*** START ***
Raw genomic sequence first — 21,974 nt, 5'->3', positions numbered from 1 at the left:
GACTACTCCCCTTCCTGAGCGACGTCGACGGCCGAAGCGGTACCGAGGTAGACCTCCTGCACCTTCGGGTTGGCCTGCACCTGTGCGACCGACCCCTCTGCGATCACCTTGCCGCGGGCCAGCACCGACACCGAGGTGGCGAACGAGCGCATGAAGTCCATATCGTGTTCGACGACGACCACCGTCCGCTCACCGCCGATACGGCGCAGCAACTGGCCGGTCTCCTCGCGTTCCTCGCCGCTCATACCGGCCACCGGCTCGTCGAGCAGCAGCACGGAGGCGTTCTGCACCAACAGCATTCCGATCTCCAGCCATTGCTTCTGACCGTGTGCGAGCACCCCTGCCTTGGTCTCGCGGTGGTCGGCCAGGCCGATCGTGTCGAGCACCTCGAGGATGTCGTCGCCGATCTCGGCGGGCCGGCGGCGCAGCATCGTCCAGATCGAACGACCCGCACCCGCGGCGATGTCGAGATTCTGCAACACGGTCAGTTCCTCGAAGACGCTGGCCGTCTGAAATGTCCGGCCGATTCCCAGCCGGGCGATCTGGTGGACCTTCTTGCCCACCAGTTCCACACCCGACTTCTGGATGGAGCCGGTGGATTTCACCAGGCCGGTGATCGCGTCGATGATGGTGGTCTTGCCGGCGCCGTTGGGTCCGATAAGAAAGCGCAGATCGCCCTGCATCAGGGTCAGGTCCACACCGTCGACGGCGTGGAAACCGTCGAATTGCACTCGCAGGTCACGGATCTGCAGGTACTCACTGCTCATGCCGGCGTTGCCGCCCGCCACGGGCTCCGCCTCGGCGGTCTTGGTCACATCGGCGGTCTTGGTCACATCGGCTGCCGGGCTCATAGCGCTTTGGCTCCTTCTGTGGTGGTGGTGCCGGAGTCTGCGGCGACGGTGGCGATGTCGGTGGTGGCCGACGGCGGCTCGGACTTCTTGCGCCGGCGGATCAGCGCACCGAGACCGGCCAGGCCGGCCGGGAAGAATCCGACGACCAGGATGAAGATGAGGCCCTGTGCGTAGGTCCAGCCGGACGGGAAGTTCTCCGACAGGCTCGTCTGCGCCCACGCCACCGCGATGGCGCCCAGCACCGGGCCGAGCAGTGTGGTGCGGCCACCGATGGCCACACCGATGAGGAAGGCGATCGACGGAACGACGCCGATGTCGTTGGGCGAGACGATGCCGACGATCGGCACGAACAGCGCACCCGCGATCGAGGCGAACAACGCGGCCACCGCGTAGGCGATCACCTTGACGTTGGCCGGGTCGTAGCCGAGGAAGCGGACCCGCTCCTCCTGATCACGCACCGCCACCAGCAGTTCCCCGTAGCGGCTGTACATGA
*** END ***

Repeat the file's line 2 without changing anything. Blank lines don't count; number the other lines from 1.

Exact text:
GACTACTCCCCTTCCTGAGCGACGTCGACGGCCGAAGCGGTACCGAGGTAGACCTCCTGCACCTTCGGGTTGGCCTGCACCTGTGCGACCGACCCCTCTGCGATCACCTTGCCGCGGGCCAGCACCGACACCGAGGTGGCGAACGAGCGCATGAAGTCCATATCGTGTTCGACGACGACCACCGTCCGCTCACCGCCGATACGGCGCAGCAACTGGCCGGTCTCCTCGCGTTCCTCGCCGCTCATACCGGCCACCGGCTCGTCGAGCAGCAGCACGGAGGCGTTCTGCACCAACAGCATTCCGATCTCCAGCCATTGCTTCTGACCGTGTGCGAGCACCCCTGCCTTGGTCTCGCGGTGGTCGGCCAGGCCGATCGTGTCGAGCACCTCGAGGATGTCGTCGCCGATCTCGGCGGGCCGGCGGCGCAGCATCGTCCAGATCGAACGACCCGCACCCGCGGCGATGTCGAGATTCTGCAACACGGTCAGTTCCTCGAAGACGCTGGCCGTCTGAAATGTCCGGCCGATTCCCAGCCGGGCGATCTGGTGGACCTTCTTGCCCACCAGTTCCACACCCGACTTCTGGATGGAGCCGGTGGATTTCACCAGGCCGGTGATCGCGTCGATGATGGTGGTCTTGCCGGCGCCGTTGGGTCCGATAAGAAAGCGCAGATCGCCCTGCATCAGGGTCAGGTCCACACCGTCGACGGCGTGGAAACCGTCGAATTGCACTCGCAGGTCACGGATCTGCAGGTACTCACTGCTCATGCCGGCGTTGCCGCCCGCCACGGGCTCCGCCTCGGCGGTCTTGGTCACATCGGCGGTCTTGGTCACATCGGCTGCCGGGCTCATAGCGCTTTGGCTCCTTCTGTGGTGGTGGTGCCGGAGTCTGCGGCGACGGTGGCGATGTCGGTGGTGGCCGACGGCGGCTCGGACTTCTTGCGCCGGCGGATCAGCGCACCGAGACCGGCCAGGCCGGCCGGGAAGAATCCGACGACCAGGATGAAGATGAGGCCCTGTGCGTAGGTCCAGCCGGACGGGAAGTTCTCCGACAGGCTCGTCTGCGCCCACGCCACCGCGATGGCGCCCAGCACCGGGCCGAGCAGTGTGGTGCGGCCACCGATGGCCACACCGATGAGGAAGGCGATCGACGGAACGACGCCGATGTCGTTGGGCGAGACGATGCCGACGATCGGCACGAACAGCGCACCCGCGATCGAGGCGAACAACGCGGCCACCGCGTAGGCGATCACCTTGACGTTGGCCGGGTCGTAGCCGAGGAAGCGGACCCGCTCCTCCTGATCACGCACCGCCACCAGCAGTTCCCCGTAGCGGCTGTACATGA